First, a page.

HORSLEY: Democratic lawmakers are showing new willingness to take up the gun issue. The president spoke by telephone today with West Virginia Senator Joe Manchin, a loyal NRA member who nevertheless says he's willing to consider new gun laws along with other measures. A White House spokesman says the president also supports California Senator Dianne Feinstein's push to renew the ban on assault weapons. But for now, Mr. Obama is keeping a low profile. Pitney says that may be deliberate.

PITNEY: On the one hand, he may feel pressure to speak out on the issue. On the other hand, the more he speaks out, the greater the risk is that members of the other party will get their backs up and not listen.

HORSLEY: Mr. Obama did meet privately yesterday with Vice President Biden, the attorney general and the secretaries of health and education to ask for their ideas about combating gun violence. It's not the first time. Two years ago, after the Tucson shooting that killed six people and wounded Congresswoman Gabby Giffords, Mr. Obama's Justice Department looked for what the president called common sense ways to keep guns out of the hands of dangerous people.

Chris Schroeder, who led that effort, says a wide variety of people were consulted, including police, safety advocates and gun shop owners.

CHRIS SCHROEDER: All the people that we talked to had very positive reactions to the idea of, well, let's make the background check system as effective as it can be.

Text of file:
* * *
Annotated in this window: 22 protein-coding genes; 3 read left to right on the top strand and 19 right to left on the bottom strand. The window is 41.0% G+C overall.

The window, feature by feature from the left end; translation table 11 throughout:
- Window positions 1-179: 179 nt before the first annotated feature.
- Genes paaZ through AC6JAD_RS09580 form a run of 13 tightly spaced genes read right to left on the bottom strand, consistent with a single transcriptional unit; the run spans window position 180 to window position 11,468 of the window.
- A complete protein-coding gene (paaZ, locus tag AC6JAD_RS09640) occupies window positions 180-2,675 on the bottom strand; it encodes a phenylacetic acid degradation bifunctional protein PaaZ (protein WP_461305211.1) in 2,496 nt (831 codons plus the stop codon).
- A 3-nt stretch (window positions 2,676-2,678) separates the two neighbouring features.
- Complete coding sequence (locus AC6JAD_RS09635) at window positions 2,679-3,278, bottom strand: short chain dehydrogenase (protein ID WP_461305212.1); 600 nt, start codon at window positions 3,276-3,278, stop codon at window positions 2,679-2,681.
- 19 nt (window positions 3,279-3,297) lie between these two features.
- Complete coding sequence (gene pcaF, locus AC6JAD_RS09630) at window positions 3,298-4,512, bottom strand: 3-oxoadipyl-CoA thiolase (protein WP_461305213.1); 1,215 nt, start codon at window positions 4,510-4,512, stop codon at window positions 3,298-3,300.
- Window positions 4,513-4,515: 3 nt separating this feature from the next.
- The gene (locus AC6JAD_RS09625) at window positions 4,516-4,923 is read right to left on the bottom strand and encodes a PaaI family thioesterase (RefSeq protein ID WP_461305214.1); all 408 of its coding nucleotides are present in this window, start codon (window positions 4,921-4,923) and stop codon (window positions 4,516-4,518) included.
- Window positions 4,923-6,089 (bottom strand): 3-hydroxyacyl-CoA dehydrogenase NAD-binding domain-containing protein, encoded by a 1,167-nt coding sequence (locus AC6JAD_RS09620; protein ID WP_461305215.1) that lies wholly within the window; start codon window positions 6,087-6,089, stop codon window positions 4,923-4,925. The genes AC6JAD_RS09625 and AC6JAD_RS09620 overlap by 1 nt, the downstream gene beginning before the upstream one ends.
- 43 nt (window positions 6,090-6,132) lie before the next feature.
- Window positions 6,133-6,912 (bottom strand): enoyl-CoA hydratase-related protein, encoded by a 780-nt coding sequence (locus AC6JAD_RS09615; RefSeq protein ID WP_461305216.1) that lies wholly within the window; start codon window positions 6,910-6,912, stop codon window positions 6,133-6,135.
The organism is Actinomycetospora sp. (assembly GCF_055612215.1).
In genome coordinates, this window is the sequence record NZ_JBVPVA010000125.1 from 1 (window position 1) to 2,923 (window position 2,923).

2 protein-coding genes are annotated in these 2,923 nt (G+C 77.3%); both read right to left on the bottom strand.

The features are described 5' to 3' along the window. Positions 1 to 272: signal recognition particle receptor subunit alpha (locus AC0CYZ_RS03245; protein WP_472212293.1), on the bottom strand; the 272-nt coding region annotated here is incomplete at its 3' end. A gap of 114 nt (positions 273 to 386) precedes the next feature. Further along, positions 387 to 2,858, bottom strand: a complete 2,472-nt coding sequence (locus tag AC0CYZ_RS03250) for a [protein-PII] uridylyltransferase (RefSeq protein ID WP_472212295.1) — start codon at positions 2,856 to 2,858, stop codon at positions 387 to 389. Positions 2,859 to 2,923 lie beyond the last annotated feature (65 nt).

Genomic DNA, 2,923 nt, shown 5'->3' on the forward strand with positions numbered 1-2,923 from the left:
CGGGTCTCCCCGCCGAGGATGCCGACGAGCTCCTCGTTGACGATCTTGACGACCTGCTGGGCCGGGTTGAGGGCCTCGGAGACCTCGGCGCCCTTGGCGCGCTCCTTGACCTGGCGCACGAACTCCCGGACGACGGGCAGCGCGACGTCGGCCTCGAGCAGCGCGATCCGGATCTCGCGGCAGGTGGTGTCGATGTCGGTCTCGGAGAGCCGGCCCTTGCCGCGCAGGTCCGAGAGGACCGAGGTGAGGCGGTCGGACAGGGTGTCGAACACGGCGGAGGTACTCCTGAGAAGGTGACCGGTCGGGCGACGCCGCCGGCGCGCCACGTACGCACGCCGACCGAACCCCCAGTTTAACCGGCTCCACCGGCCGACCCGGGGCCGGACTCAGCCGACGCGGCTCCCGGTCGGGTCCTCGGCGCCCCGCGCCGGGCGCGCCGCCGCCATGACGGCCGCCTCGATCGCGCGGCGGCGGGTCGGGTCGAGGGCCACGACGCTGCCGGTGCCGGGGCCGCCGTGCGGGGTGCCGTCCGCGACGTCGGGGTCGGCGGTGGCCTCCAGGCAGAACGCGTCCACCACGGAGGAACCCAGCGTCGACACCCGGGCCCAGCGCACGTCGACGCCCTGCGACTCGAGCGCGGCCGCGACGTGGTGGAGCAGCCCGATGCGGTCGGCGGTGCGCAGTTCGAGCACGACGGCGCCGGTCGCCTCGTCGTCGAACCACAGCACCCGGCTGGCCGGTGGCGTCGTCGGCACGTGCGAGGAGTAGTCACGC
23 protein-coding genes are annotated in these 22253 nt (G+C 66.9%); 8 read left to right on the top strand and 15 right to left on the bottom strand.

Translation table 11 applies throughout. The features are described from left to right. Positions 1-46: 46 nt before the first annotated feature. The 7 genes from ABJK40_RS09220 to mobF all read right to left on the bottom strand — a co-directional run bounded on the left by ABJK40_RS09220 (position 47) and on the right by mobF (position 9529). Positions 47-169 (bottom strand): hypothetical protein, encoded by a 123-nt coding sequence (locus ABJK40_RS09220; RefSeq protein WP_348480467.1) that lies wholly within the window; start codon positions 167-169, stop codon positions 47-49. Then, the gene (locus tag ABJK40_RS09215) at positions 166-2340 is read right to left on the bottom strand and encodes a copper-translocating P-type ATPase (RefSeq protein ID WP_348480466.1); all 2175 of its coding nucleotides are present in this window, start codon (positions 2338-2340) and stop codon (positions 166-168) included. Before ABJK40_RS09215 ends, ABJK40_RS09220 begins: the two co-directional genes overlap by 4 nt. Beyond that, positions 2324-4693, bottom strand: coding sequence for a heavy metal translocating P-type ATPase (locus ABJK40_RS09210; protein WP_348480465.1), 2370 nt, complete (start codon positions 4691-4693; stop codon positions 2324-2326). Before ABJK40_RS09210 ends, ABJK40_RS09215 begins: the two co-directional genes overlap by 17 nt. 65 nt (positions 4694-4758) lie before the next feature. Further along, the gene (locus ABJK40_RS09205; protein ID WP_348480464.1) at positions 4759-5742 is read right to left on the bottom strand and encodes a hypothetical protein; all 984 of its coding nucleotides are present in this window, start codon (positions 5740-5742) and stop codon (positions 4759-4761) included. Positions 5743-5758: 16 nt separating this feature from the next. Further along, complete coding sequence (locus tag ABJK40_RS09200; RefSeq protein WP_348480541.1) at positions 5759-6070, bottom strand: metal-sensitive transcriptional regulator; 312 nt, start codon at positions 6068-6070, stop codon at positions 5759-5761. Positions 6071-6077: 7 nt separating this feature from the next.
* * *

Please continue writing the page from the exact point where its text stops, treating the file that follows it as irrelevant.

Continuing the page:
HORSLEY: The administration has taken some steps to improve background checks. Others would require an act of Congress, such as addressing the 40 percent of gun sales that aren't subject to background checks.

Schroeder, who left the Justice Department last month and now teaches at Duke Law School, says his own recommendation would be to outlaw high-capacity magazines.

SCHROEDER: Those are the instruments that turn a long gun or even a pistol into a shooting machine that enable people to get off the high volume of rounds in a closed environment like the school at Newtown.

HORSLEY: Schroeder acknowledged with so many assault weapons and magazines already on the streets, it could take years to make a difference.

SCHROEDER: I think the goal ought to be to try to put a dent in the problem and not give up just because you can't solve it all.

HORSLEY: Mr. Obama seems to agree. While no single law can stop gun violence, he said Sunday, that can't be an excuse for inaction. Scott Horsley, NPR News, the White House.

(SOUNDBITE OF MUSIC) Transcript provided by NPR, Copyright National Public Radio.